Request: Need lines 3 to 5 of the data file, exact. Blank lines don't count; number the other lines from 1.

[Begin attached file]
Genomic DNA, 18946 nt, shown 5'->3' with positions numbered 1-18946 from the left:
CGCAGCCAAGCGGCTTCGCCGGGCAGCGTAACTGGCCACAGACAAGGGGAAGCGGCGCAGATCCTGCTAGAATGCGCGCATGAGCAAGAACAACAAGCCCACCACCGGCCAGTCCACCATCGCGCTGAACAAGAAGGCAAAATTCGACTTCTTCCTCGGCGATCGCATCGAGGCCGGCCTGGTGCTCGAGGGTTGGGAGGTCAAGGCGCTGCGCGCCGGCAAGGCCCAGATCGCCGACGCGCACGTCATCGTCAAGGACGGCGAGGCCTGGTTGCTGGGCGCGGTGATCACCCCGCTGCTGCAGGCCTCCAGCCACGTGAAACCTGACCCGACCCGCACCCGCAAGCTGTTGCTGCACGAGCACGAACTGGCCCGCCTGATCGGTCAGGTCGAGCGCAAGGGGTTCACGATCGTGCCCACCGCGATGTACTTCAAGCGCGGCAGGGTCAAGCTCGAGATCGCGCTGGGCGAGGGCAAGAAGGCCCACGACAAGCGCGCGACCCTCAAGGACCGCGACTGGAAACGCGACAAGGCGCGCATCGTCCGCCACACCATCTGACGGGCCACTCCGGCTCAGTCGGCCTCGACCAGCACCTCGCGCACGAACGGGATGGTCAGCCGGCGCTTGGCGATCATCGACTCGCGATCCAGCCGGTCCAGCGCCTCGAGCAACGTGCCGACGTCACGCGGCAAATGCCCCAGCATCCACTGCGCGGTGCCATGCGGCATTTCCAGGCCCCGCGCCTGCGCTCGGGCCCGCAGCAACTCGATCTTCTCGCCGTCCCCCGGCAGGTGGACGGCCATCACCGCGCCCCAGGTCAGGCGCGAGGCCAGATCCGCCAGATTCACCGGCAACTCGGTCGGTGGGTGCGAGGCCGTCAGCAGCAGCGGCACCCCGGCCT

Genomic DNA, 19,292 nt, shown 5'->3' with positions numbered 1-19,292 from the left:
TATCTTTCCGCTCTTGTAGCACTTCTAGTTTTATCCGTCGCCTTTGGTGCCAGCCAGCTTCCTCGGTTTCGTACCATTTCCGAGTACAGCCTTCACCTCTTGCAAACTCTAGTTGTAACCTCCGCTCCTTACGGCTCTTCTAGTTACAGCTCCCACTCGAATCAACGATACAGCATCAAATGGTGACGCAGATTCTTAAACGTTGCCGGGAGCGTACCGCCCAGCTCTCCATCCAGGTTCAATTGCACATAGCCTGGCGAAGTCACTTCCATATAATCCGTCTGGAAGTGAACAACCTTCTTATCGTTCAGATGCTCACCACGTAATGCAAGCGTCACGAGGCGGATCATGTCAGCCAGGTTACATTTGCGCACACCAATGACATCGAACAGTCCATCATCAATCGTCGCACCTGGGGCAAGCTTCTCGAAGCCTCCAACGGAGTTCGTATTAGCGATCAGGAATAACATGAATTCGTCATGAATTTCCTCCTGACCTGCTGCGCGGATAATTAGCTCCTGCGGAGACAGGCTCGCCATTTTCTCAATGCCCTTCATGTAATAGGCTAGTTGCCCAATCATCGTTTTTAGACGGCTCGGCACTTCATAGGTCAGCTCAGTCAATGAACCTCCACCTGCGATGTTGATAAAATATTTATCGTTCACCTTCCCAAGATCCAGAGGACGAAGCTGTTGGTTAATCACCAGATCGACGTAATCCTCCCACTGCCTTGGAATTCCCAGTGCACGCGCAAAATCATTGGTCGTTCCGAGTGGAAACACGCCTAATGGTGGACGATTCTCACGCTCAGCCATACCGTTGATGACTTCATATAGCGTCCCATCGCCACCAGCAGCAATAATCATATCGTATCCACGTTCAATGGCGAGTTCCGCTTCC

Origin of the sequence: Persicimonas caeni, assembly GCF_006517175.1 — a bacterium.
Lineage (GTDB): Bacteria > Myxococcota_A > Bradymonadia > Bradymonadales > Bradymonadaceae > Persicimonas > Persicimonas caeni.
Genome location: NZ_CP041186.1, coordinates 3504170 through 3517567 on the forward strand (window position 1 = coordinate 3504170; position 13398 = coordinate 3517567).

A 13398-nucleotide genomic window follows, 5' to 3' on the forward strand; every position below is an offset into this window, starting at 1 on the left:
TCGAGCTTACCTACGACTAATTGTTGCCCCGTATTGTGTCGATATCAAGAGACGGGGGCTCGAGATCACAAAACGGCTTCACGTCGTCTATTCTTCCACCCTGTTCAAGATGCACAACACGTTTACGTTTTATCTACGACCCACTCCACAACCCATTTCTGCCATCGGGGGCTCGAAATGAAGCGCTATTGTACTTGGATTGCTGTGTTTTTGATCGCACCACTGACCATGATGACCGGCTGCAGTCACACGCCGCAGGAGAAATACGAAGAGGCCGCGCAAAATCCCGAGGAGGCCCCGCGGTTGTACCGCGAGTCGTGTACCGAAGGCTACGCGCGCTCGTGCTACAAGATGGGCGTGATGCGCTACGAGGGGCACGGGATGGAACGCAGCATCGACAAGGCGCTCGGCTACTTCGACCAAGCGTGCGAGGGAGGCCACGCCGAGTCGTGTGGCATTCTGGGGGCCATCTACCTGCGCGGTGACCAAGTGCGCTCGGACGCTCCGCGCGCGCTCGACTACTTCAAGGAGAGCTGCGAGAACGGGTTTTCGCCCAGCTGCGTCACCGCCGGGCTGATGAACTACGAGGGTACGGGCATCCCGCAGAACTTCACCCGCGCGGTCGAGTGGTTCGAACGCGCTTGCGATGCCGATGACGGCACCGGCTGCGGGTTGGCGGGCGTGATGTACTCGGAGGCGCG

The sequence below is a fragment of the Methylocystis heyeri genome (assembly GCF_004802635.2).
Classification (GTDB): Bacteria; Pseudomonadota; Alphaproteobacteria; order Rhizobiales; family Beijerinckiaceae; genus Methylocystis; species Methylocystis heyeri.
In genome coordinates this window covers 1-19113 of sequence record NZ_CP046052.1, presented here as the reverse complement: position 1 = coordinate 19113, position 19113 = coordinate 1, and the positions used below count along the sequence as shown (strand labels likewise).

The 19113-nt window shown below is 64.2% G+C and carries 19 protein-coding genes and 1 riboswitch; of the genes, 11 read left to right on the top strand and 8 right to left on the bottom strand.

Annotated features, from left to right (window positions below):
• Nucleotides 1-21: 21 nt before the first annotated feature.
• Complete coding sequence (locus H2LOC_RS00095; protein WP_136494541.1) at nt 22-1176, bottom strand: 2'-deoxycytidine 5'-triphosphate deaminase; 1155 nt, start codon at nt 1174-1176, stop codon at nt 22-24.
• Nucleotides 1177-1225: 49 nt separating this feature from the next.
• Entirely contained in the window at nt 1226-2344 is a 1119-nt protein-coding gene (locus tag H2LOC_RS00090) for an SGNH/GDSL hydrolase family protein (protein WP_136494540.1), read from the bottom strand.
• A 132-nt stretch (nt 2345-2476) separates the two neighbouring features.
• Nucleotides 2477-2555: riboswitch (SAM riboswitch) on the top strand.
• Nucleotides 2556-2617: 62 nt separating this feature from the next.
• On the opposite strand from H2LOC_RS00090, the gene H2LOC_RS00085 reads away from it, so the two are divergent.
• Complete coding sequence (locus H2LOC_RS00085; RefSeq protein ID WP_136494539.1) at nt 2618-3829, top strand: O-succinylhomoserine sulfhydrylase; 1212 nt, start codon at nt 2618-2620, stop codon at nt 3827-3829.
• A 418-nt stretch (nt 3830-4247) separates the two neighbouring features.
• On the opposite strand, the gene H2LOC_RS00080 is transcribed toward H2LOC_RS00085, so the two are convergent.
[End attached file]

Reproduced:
Genomic DNA, 19,292 nt, shown 5'->3' with positions numbered 1-19,292 from the left:
TATCTTTCCGCTCTTGTAGCACTTCTAGTTTTATCCGTCGCCTTTGGTGCCAGCCAGCTTCCTCGGTTTCGTACCATTTCCGAGTACAGCCTTCACCTCTTGCAAACTCTAGTTGTAACCTCCGCTCCTTACGGCTCTTCTAGTTACAGCTCCCACTCGAATCAACGATACAGCATCAAATGGTGACGCAGATTCTTAAACGTTGCCGGGAGCGTACCGCCCAGCTCTCCATCCAGGTTCAATTGCACATAGCCTGGCGAAGTCACTTCCATATAATCCGTCTGGAAGTGAACAACCTTCTTATCGTTCAGATGCTCACCACGTAATGCAAGCGTCACGAGGCGGATCATGTCAGCCAGGTTACATTTGCGCACACCAATGACATCGAACAGTCCATCATCAATCGTCGCACCTGGGGCAAGCTTCTCGAAGCCTCCAACGGAGTTCGTATTAGCGATCAGGAATAACATGAATTCGTCATGAATTTCCTCCTGACCTGCTGCGCGGATAATTAGCTCCTGCGGAGACAGGCTCGCCATTTTCTCAATGCCCTTCATGTAATAGGCTAGTTGCCCAATCATCGTTTTTAGACGGCTCGGCACTTCATAGGTCAGCTCAGTCAATGAACCTCCACCTGCGATGTTGATAAAATATTTATCGTTCACCTTCCCAAGATCCAGAGGACGAAGCTGTTGGTTAATCACCAGATCGACGTAATCCTCCCACTGCCTTGGAATTCCCAGTGCACGCGCAAAATCATTGGTCGTTCCGAGTGGAAACACGCCTAATGGTGGACGATTCTCACGCTCAGCCATACCGTTGATGACTTCATATAGCGTCCCATCGCCACCAGCAGCAATAATCATATCGTATCCACGTTCAATGGCGAGTTCCGCTTCC

Origin of the sequence: Persicimonas caeni, assembly GCF_006517175.1 — a bacterium.